I am in agreement with the submission by the learned Resident State Attorney and satisfied that the learned trial Magistrate based his conviction of this appellant on cogent evidence adduced by the prosecution to prove the guilt of the appellant.  It was proved beyond any reasonable doubt that the sodas entrusted to the appellant were stolen by him and not the local people in the area.  All indications are that the accident was stage managed to hoodwink the owner of the sodas that they were lost after an accident yet they were resold by the appellants.


Whereas PW.2 testified that some locals were drinking sodas at the scene while the appellant was looking the truck itself had less than 100 crates out of the 650 it was laden with.  The scene had no broken bottles and no empties or crates of soda were recovered at all.  There is no way people would have consumed such big quantity of soda in such a short time and conceal the empties as well.  The evidence of PW.5 clearly gives an explanation of where the soda vanished to.  He revealed that he was sold 440 crates of soda which fact he disclosed to police and court.  There were sold to him allegedly as leftovers.  The few crates which were left on the track were meant to hoodwink the owners and conceal the crime.


Regarding the proceeds, this remained within the knowledge of the appellant.  From the time of the illegal sale to the time of arrest, the appellant had ample time to conceal the money.  The soda in question was sold at Namutumba as testified by PW.4 and PW.7. 

The so called accident was stage managed by the appellant to deceive the investigators and mislead the owners of the soda.  There is no ……….. in grounds 1, 2 and 3 of the appeal which I consolidated in one ground.


Regarding ground 4 of whether the sentence of 36 months imprisonment and order of compensation was harsh I will uphold the submission by the learned State Attorney that it was not.  The factors to consider while a Magistrate is passing sentence are enacted in S.133 (2) of the Magistrates Courts Act.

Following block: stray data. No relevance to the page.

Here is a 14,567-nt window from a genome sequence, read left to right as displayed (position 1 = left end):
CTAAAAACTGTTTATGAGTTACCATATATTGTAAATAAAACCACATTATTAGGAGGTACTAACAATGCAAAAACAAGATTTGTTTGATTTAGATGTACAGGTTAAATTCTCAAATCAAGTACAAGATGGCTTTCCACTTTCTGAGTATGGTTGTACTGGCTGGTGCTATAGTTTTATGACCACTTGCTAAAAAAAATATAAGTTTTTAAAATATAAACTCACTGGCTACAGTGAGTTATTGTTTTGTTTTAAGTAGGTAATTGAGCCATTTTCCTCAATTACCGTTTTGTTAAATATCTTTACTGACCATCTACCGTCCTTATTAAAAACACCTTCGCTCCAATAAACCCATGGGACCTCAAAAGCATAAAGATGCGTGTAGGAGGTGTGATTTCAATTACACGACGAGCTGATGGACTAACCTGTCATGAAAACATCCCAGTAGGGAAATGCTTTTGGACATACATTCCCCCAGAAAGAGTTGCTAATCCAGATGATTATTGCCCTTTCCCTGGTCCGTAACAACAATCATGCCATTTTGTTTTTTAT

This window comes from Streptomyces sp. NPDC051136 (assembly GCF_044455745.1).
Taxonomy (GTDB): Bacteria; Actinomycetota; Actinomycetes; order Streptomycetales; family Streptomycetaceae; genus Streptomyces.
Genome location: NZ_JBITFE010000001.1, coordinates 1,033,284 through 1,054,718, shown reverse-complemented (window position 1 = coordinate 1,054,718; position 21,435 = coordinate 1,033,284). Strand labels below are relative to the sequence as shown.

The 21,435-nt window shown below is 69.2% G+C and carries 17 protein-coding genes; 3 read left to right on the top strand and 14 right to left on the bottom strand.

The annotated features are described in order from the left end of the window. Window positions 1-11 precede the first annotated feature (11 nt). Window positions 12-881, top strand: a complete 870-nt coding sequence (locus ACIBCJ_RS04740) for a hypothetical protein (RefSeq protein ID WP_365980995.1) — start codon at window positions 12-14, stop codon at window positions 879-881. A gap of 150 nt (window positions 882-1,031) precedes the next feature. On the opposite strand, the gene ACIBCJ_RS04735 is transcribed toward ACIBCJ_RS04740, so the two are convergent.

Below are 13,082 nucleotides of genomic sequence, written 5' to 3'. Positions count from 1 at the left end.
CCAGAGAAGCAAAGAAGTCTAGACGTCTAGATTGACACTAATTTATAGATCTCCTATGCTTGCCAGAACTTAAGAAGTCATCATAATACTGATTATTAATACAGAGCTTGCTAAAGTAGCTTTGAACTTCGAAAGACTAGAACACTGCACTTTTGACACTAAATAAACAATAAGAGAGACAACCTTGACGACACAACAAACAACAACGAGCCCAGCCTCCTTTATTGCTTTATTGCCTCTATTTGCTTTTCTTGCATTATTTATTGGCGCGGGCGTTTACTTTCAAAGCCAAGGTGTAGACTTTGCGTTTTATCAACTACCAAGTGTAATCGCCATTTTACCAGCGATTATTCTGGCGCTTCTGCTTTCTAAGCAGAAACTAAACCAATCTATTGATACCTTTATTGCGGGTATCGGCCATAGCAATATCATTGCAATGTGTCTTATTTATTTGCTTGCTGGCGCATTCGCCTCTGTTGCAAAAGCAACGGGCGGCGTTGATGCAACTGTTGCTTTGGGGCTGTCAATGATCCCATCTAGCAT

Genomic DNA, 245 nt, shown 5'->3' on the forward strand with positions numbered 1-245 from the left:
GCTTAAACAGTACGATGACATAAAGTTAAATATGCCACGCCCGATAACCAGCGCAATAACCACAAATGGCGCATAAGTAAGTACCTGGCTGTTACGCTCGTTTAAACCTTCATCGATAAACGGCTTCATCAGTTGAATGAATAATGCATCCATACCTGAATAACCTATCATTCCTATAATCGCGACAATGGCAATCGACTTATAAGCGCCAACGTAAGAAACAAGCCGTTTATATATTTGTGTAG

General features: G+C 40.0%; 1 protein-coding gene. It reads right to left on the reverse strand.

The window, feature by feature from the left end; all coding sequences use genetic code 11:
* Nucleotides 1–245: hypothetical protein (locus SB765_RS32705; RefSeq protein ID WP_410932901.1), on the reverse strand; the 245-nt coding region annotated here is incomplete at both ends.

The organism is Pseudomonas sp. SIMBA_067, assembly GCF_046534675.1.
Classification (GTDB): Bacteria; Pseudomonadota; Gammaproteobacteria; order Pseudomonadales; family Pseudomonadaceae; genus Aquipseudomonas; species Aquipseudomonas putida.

Those factors were considered in the case of Uganda v. Charles Eliba [1978] HCB 273. While sentencing the appellant, court gave them opportunity to put in their respective allocutus.


Appellant 1 said nothing A.2 pleaded that he had a family to look after.  Then the learned trial Magistrate considered that A.1 abused the trust put in him by his employer by selling the products he was entrusted with because of sheer greed.  Further that he wasted court’s time by denying the offence.  But this is an accused’s constitutional right.

The learned Magistrate handed down a deterrent sentence of 36 months imprisonment on each count to run concurrently.  He then sentenced A.2 to a lessor sentence of 23 months on count 2 because he was induced by A.1.


I have no reason to fault the sentence by the trial Magistrate who heard the case and observed the witnesses.  The appellant was convicted of the offence of theft contrary to section 261 of the Penal Code Act which attracts a maximum of 10 years imprisonment.

The second count of conspiracy to commit a felony is punishable by 7 years imprisonment.

The value of the lost goods was estimated at 14,000,000/=.  The appellant was as agent of his principal who abused the trust of his employer.


I am satisfied that the sentences awarded suited the offence and the guilt of the appellant.  It was not excessive and I will uphold it.


The appellants’ appeal will be dismissed.  He will serve sentence.




Stephen Musota